Welcoming the Visitor

As I walked out of St. John Chrysostom, a Catholic Church in the Philadelphia area, I was filled with the warmth of acceptance and belonging. How does that happen after one visit to a church? Let me explain…
Since my position leading Faith Inclusion Network began, I have learned about and experienced everything from the most inclusive of faith communities to the most unwelcoming and exclusive. I am sensitive to the efforts faith communities make to include people like my daughter who have disabilities and always grateful when someone, either from my home church or in another place of worship, welcomes us.
This past Sunday, my family and I attended Easter Sunday Mass at St. John Chrysostom Catholic Church in Wallingford, PA. http://sjcparish.org/ we were visiting our oldest at Swarthmore College and wanted to attend Mass as a family for Easter. Easy enough, right?

st-john-chrysostom-church
Well, maybe not. Because being in a new, crowded place is not always best for Samantha, who has autism. I had reason to be optimistic that our experience would be positive however.
First, we had already been to worship many times in our home church with success. The Mass is the same everywhere, which works in our favor, for sure.
We had also attended a different church the previous year when on a similar trip. The ushers were welcoming and even helped us find the perfect seat for Samantha, assuring us that she would be fine. –(Easter Sunday, 2015 at St. Madeline’s Church http://www.stmadelineparish.com/ .)
But I was particularly excited about this worship opportunity because I had encountered St. John’s online before we left Norfolk. A brief glance at their website and I was convinced I wanted to go.
First of all, they had received the 2015 Loyola Press Opening Doors Award from the NCPD. This award is “given to a parish that is doing exceptional work in facilitating meaningful participation of Catholic with disabilities.” http://www.ncpd.org/ and without even attending a Mass, I could see some of the reasons why they had been given this special recognition. The regular schedule of Masses included a “Mass of Welcoming and Inclusion” on the first Sunday of every month. ASL interpreters were also regularly scheduled.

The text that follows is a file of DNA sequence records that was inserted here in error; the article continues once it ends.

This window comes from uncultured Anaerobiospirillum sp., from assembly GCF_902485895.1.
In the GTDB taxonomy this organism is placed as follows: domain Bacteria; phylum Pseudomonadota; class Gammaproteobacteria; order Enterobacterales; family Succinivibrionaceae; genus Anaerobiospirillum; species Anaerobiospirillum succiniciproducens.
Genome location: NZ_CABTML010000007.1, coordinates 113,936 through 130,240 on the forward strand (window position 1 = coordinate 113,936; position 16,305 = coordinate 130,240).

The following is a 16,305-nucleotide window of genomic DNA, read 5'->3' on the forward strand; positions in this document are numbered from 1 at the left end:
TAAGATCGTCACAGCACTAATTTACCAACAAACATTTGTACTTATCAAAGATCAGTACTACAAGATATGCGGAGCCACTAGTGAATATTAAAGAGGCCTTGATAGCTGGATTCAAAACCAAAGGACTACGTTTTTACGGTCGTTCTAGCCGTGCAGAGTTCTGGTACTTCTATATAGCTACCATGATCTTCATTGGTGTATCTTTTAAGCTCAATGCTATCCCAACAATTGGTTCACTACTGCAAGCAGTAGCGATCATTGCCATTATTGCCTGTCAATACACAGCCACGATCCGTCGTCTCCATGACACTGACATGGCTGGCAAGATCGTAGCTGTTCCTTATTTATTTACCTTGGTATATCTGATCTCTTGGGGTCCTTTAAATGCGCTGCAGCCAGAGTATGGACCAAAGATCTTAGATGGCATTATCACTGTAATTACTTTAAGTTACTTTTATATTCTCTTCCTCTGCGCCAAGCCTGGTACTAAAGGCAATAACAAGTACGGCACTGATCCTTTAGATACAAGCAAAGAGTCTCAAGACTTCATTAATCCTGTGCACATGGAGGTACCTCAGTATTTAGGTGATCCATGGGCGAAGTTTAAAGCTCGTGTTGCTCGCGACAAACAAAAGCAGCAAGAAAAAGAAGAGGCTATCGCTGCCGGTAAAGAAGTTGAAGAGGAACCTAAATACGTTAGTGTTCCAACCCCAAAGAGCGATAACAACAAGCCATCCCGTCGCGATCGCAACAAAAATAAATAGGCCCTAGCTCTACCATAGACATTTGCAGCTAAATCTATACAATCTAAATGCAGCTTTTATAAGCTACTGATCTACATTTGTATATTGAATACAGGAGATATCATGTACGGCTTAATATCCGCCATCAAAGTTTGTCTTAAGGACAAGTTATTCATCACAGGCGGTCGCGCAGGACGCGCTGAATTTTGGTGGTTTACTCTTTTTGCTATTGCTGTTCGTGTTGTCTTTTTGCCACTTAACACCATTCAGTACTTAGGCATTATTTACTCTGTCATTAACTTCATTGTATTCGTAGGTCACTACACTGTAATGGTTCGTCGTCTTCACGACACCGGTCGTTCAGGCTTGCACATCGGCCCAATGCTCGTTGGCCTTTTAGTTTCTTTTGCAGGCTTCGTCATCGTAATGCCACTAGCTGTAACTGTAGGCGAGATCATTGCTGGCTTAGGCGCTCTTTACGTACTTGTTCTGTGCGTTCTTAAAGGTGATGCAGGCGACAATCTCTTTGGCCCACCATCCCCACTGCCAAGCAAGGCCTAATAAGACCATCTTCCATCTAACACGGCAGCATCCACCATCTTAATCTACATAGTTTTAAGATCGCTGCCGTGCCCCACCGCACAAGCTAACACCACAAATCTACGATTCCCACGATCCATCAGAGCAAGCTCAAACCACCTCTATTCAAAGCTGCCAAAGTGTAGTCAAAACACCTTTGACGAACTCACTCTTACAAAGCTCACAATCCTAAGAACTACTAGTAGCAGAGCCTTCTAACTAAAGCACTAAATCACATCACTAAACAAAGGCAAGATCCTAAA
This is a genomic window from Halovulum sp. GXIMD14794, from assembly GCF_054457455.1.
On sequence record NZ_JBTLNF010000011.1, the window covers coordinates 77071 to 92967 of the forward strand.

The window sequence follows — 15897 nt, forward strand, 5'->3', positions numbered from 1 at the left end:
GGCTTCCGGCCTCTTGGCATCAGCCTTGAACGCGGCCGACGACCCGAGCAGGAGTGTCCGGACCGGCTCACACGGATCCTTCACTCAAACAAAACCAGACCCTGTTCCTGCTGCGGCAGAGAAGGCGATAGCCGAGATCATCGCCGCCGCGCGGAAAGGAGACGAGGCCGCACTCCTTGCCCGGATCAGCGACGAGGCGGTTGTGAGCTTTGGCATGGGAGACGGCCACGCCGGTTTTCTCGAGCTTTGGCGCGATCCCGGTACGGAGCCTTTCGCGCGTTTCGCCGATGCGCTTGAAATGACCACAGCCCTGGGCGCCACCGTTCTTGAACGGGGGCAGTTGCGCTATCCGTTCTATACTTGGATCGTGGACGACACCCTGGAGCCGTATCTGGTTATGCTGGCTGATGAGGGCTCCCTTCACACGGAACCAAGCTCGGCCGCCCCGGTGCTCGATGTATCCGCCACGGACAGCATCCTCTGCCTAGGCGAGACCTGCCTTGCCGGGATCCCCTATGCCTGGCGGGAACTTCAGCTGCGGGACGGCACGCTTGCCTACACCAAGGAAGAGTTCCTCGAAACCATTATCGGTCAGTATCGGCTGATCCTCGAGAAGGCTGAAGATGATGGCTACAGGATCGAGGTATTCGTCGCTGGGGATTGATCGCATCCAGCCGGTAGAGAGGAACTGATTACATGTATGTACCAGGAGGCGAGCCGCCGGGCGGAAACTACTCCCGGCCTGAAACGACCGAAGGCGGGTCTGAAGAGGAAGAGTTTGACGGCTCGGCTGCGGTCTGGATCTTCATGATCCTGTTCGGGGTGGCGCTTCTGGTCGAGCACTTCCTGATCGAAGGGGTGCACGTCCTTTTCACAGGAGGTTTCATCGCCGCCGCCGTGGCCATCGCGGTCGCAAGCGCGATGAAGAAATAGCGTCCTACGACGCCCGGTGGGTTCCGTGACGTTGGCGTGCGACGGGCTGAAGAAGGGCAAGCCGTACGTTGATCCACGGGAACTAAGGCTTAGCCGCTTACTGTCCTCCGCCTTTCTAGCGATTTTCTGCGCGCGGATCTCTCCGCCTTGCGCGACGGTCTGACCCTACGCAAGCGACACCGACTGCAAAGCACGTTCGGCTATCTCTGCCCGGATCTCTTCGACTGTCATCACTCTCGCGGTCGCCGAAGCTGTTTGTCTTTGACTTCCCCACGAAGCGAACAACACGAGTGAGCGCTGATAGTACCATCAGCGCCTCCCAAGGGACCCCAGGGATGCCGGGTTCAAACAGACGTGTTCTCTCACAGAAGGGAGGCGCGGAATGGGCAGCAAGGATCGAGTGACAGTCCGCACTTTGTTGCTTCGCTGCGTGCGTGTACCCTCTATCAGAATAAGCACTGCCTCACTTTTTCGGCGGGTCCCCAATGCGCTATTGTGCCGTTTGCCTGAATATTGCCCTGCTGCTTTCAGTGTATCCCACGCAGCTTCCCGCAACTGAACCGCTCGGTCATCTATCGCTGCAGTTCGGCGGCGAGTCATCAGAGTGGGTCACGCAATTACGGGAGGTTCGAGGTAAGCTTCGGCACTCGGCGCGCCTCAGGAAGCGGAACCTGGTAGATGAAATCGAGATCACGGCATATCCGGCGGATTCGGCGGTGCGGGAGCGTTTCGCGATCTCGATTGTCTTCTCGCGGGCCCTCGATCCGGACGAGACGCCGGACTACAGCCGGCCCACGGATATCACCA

Reading further, I noticed Disability Ministry activities, one with a special speaker and the other, a community project. Things were looking promising here.
We got to St. John’s at 9:05 am for a 9:30 am Mass and watched as people started filing into the sanctuary. A notable amount of families with young children were there, restless, even crying children could be heard all around. Many people smiled and warmly welcomed us with their expressions, observing, I’m sure, Samantha’s somewhat unusual behavior of looking straight up at the ceiling at the lights for minutes at a time. I observed only smiles of welcome.
I glanced in my pew and found a blue paper. The message included comforting words to the parents of young children (and an inferred message to parents of children with special needs, I thought as well). The notice expressed something about God putting the “wiggle” in your children, and do not be worried if they express this during the Mass. Again, the ASL Interpretation was noted as well as a statement about greeting and accepting all of the congregants, regardless of age and amount of “wiggleness” (my word not theirs) with acceptance and understanding.
It is no wonder that St. John’s was filled to capacity, the pastor even guessing that, with standing room only they probably had 900 people in church. Pastor Hallinan’s exclamation to this observation-“Alleluia and Praise Jesus!”-made us all smile.
When the Mass was over, we filed out with everyone else and my heart was full. We were anonymous at this church, no one knew us or anything about my advocacy work as Director of FIN. But I felt that we, as a family who experience disability, were welcomed and even belonged there.
The good news is that there are faith communities all over Hampton Roads who are making similar efforts to welcome and include all. One of the lessons I take away from this visit to St. John’s though, is that the efforts were obvious, even to the one time visitor. Information online made it clear that this is a place that cares about including everyone…and my family’s experience bore witness to this.
As we continue to do our work in the Hampton Roads area; developing disability ministry efforts, holding FIN events and all the other fabulous work being done here, let’s also keep in mind that we need to make our efforts known and obvious. Share what you are doing online, on social media and with our community at large. You never know who is passing through and will be encouraged and comforted by your efforts.
God bless.
K. Jackson

20160327_104449

Samantha, Karen, Jacob and Joseph Jackson (Dad, Scott taking the photo) after Easter Mass, 2016